I see people using galvanized metal containers to grow vegetables. With water containing chlorides (salts), fertilizers containing salts, and eloctrolysis in the ground, I am wondering where the metals, etc are going when they dissolve. Is this not a hazard to eat food grown this way. Some even “line the galvanized container, but guarantee not to corrode for 8 years. So am I consuming heavy metals for 8 years until I replace the container?

Alex Kallas
Sustainable agriculture educator – Vista, California, USA

October 12, 2010

Hi, Alex. The MDR for zinc is 15 mg, and it is fairly common to take 100 mg per day for short periods to help ward off colds and flu. Although it is bad for welders to breathe zinc fumes, and it may be bad to put acidic foods into contact with zinc, zinc is not plutonium. Farm animals eat and drink out of galvanized troughs all the time, and in rural areas, people collect rainwater from galvanized roofs. It will take years for all of the galvanizing to dissolve into the soil, probably decades more for all of it to be taken up into the plants; then much of the plant will be thrown away or composted and only a fraction eaten.  I doubt that the vegetables have much chance of providing your MDR let alone deterring colds.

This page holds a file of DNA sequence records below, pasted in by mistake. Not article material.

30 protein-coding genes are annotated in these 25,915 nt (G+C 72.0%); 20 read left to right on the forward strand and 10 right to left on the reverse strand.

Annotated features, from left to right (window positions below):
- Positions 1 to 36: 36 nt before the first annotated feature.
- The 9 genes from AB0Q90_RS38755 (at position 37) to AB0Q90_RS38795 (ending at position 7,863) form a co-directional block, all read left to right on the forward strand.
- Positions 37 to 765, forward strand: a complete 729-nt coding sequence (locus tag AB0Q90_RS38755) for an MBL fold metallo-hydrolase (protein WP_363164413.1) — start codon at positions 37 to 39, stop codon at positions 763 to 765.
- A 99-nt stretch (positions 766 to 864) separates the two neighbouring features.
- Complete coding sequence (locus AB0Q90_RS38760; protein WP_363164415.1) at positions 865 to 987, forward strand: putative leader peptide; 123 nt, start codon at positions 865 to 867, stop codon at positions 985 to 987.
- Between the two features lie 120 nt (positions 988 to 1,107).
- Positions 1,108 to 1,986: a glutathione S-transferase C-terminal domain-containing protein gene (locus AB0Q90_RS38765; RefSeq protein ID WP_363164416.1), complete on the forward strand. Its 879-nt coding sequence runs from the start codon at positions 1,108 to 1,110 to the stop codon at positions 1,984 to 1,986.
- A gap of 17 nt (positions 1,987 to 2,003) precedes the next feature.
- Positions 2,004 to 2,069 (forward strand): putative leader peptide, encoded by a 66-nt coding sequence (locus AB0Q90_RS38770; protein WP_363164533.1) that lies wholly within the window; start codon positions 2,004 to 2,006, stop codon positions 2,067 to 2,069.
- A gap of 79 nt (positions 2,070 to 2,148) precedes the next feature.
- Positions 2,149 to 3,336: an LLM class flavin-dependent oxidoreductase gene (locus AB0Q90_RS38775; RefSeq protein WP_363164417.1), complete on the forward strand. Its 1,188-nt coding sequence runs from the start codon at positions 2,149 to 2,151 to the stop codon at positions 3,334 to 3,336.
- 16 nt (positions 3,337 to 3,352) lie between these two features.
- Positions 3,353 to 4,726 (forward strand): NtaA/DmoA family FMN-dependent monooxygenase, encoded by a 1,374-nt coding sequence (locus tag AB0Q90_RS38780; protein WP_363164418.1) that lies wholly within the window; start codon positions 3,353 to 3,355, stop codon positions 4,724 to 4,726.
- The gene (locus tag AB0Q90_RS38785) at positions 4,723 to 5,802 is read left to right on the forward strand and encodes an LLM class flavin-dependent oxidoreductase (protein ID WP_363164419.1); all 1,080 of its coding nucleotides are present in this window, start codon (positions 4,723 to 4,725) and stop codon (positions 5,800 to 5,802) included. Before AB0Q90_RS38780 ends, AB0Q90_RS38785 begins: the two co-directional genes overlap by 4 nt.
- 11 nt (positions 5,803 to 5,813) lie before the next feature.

The term “heavy metals” is often used in an alarmist context, and it can be obfuscatory because it implies commonality between the dangers from tin, iron, gold and zinc on the one hand with cadmium, lead, and mercury on the other.

Ted Mooney, P.E.
Brick, New Jersey

So it seems that it would be allright to bury the trash can as suggested in the online course.  So my next step would be to find proper drill bits to drill in metal.  One great thing about this trash can is the lid fits very tightly so that no wildlife can get into the compost for a nice dinner.

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10 thoughts on “Is Galvanized Steel Harmful to the Soil

  1. Pingback: Tweets that mention Is Galvanized Steel Harmful to the Soil | Gardening, Composting and Worm Composting --

  2. Erika

    I wanted to know if I could edge my organic vegetable garden with brick instead of wood. Does brick leach toxins into the soil ?

    Thank you.

  3. donna

    I found some georgous zinc planters at Restaration Hardware. I want to plant my new improved meyer lemon trees in them. I saw in the catalog that it has a Propostition 65 warning. Which means it contains lead. Will this make it harmful to my lemons and would you be able to eat them?

  4. Sandie Anne Post author

    For myself, I don’t think I would want to use them. I would be afraid the lead would get into the soil. You can read more about Proposition 65 at this link.